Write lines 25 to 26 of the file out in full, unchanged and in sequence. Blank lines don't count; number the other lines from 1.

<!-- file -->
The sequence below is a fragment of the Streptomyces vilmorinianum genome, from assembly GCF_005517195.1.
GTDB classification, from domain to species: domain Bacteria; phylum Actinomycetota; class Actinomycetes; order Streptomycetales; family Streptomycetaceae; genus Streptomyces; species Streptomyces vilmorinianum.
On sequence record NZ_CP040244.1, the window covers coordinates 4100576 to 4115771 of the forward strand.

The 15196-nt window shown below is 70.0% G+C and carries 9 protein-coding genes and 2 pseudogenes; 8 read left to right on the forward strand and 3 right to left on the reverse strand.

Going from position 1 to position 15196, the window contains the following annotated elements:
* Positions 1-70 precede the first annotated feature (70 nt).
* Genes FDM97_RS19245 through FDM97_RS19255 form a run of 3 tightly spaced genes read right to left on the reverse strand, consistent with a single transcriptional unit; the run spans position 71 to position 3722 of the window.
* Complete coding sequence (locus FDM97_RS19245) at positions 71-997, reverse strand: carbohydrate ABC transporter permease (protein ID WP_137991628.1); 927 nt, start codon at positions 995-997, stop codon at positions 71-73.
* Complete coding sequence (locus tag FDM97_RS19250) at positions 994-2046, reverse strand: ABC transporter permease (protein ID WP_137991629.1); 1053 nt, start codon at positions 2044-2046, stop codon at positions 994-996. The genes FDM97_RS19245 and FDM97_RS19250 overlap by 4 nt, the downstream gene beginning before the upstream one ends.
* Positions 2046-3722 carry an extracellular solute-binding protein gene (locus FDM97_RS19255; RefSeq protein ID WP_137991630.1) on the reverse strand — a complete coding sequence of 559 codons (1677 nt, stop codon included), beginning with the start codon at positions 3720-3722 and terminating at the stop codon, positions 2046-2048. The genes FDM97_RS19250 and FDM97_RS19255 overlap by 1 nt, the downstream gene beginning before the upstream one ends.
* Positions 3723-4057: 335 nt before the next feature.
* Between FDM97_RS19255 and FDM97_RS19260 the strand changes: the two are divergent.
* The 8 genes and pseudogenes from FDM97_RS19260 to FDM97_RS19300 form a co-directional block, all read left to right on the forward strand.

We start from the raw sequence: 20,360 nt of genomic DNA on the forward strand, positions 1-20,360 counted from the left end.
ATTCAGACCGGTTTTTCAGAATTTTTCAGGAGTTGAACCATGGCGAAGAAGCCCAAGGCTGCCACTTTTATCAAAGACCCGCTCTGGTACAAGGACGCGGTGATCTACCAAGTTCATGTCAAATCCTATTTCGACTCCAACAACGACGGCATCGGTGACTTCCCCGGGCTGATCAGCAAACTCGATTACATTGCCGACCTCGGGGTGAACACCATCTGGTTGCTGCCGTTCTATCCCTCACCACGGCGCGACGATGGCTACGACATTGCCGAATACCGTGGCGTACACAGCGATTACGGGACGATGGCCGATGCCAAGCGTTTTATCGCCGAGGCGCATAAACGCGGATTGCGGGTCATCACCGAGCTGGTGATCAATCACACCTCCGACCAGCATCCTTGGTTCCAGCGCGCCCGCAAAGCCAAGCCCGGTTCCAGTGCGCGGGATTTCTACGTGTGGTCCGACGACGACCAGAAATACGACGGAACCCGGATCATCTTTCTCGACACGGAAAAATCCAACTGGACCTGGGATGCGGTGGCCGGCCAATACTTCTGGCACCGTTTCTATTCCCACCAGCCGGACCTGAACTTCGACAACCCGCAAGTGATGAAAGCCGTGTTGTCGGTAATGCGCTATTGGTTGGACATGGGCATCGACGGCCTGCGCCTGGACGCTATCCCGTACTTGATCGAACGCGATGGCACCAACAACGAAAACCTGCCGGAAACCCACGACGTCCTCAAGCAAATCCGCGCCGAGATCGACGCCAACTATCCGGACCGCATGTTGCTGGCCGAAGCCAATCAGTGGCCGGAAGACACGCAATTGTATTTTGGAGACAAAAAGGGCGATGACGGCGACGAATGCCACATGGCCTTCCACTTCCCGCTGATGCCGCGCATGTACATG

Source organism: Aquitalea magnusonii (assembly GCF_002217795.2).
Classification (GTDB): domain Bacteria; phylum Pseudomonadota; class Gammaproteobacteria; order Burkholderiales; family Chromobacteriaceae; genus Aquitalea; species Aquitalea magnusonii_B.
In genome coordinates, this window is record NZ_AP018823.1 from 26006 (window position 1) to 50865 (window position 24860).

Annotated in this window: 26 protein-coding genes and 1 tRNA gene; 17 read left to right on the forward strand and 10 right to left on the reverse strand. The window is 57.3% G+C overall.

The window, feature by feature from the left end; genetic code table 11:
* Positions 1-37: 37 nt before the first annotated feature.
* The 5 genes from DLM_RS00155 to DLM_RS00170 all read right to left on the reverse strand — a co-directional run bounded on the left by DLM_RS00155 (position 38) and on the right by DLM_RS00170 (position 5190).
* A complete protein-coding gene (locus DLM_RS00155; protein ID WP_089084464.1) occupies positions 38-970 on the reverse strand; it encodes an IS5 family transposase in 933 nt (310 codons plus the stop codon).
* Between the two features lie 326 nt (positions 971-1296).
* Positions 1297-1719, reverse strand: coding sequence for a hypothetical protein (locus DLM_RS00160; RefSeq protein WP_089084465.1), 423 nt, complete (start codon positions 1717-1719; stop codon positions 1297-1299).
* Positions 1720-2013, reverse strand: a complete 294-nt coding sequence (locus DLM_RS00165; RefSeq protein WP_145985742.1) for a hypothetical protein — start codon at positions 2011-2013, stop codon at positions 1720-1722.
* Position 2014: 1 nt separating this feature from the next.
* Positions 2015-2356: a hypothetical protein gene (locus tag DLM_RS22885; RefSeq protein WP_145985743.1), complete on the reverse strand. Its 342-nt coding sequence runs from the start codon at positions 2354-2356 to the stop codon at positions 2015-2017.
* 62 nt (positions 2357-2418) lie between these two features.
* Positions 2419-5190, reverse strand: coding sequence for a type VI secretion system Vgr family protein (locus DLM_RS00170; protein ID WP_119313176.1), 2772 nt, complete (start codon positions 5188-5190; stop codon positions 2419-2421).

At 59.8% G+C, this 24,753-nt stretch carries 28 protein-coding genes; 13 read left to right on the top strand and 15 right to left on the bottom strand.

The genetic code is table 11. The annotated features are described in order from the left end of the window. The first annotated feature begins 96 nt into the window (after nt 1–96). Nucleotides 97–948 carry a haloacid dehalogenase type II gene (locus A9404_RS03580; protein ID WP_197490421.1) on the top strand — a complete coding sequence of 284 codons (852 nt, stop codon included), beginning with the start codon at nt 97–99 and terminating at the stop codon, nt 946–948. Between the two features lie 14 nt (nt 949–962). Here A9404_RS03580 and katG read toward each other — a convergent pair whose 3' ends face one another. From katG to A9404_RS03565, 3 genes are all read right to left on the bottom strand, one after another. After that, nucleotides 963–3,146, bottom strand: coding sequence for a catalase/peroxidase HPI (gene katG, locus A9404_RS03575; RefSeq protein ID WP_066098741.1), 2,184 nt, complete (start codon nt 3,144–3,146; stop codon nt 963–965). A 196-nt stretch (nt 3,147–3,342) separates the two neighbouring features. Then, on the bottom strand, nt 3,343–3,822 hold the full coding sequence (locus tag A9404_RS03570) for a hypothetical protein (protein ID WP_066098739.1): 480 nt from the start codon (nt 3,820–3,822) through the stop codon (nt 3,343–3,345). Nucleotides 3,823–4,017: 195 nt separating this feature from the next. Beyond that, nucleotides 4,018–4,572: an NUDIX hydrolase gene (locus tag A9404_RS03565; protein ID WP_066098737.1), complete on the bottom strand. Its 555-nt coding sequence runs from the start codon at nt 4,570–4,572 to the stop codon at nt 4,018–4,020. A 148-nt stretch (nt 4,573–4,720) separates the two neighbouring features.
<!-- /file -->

* Positions 1297-1719, reverse strand: coding sequence for a hypothetical protein (locus DLM_RS00160; RefSeq protein WP_089084465.1), 423 nt, complete (start codon positions 1717-1719; stop codon positions 1297-1299).
* Positions 1720-2013, reverse strand: a complete 294-nt coding sequence (locus DLM_RS00165; RefSeq protein WP_145985742.1) for a hypothetical protein — start codon at positions 2011-2013, stop codon at positions 1720-1722.